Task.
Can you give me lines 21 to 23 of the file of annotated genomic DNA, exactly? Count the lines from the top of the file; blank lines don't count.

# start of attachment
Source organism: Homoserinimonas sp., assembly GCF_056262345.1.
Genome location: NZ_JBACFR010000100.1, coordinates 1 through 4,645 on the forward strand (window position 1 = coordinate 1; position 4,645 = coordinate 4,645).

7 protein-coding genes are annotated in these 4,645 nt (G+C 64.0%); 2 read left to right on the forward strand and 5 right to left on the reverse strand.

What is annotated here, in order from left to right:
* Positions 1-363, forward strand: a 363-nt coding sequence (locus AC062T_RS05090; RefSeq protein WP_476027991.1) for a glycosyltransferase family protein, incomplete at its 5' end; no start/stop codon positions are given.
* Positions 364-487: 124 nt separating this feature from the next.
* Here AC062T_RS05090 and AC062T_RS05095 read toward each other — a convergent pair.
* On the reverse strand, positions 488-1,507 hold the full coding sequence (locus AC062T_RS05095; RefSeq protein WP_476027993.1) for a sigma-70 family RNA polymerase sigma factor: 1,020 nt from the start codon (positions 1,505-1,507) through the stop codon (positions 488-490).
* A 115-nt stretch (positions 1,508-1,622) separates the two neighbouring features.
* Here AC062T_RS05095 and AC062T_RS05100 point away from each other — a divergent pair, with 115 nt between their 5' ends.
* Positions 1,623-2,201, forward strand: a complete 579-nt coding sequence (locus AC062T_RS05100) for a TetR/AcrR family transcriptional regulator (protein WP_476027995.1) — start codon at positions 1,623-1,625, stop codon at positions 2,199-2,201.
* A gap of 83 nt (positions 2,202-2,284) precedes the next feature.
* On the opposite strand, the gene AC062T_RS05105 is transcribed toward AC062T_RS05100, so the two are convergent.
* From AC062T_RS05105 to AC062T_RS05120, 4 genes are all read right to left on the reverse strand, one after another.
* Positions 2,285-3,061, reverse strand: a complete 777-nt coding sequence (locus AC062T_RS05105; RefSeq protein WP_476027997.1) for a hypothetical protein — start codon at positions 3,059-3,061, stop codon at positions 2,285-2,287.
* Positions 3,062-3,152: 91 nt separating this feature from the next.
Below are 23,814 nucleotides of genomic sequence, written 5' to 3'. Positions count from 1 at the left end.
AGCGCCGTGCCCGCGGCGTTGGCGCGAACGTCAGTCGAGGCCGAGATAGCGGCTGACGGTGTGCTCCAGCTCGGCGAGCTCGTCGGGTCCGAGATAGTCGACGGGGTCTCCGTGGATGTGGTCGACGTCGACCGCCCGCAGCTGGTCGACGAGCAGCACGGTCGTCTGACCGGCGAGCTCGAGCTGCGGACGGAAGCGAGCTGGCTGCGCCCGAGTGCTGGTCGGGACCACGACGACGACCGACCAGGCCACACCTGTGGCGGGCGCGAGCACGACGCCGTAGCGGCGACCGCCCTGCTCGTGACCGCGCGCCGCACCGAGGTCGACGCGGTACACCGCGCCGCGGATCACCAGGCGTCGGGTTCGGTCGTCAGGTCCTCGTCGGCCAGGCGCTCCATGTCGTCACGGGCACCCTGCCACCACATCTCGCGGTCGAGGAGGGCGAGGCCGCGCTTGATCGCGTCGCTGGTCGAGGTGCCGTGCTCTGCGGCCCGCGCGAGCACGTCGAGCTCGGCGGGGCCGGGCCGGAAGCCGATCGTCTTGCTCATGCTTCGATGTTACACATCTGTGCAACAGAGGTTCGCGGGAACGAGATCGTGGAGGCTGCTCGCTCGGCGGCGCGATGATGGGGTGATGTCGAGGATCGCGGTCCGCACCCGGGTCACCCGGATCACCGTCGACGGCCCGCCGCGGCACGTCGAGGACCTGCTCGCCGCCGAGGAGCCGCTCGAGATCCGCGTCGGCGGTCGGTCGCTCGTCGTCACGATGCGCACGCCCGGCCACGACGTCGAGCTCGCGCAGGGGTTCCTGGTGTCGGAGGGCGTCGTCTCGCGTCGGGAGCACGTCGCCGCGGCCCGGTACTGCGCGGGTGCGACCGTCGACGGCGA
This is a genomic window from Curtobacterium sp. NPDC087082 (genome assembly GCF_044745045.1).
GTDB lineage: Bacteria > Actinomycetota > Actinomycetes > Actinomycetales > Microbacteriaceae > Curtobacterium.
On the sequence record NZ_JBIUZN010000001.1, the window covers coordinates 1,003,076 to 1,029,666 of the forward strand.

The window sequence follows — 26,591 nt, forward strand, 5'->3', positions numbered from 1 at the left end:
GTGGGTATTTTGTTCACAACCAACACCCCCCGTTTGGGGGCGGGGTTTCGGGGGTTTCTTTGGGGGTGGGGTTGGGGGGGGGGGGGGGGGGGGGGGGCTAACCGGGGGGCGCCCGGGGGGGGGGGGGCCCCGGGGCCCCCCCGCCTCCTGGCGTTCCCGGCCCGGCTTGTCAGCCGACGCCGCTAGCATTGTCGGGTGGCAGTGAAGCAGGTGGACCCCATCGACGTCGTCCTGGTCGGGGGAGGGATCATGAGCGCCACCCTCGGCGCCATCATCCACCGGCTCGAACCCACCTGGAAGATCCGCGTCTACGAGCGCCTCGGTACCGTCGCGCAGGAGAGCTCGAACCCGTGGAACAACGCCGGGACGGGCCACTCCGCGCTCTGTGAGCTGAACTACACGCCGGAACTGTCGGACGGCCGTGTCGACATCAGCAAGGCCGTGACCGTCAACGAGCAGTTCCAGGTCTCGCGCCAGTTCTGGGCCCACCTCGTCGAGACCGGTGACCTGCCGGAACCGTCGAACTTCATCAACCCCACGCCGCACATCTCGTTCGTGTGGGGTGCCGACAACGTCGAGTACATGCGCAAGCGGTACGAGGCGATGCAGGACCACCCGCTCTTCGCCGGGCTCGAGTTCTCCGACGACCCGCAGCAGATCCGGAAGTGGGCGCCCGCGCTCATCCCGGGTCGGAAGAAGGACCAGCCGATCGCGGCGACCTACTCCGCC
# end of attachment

On the sequence record NZ_JBIUZN010000001.1, the window covers coordinates 1,003,076 to 1,029,666 of the forward strand.

The window sequence follows — 26,591 nt, forward strand, 5'->3', positions numbered from 1 at the left end:
GTGGGTATTTTGTTCACAACCAACACCCCCCGTTTGGGGGCGGGGTTTCGGGGGTTTCTTTGGGGGTGGGGTTGGGGGGGGGGGGGGGGGGGGGGGGCTAACCGGGGGGCGCCCGGGGGGGGGGGGGCCCCGGGGCCCCCCCGCCTCCTGGCGTTCCCGGCCCGGCTTGTCAGCCGACGCCGCTAGCATTGTCGGGTGGCAGTGAAGCAGGTGGACCCCATCGACGTCGTCCTGGTCGGGGGAGGGATCATGAGCGCCACCCTCGGCGCCATCATCCACCGGCTCGAACCCACCTGGAAGATCCGCGTCTACGAGCGCCTCGGTACCGTCGCGCAGGAGAGCTCGAACCCGTGGAACAACGCCGGGACGGGCCACTCCGCGCTCTGTGAGCTGAACTACACGCCGGAACTGTCGGACGGCCGTGTCGACATCAGCAAGGCCGTGACCGTCAACGAGCAGTTCCAGGTCTCGCGCCAGTTCTGGGCCCACCTCGTCGAGACCGGTGACCTGCCGGAACCGTCGAACTTCATCAACCCCACGCCGCACATCTCGTTCGTGTGGGGTGCCGACAACGTCGAGTACATGCGCAAGCGGTACGAGGCGATGCAGGACCACCCGCTCTTCGCCGGGCTCGAGTTCTCCGACGACCCGCAGCAGATCCGGAAGTGGGCGCCCGCGCTCATCCCGGGTCGGAAGAAGGACCAGCCGATCGCGGCGACCTACTCCGCC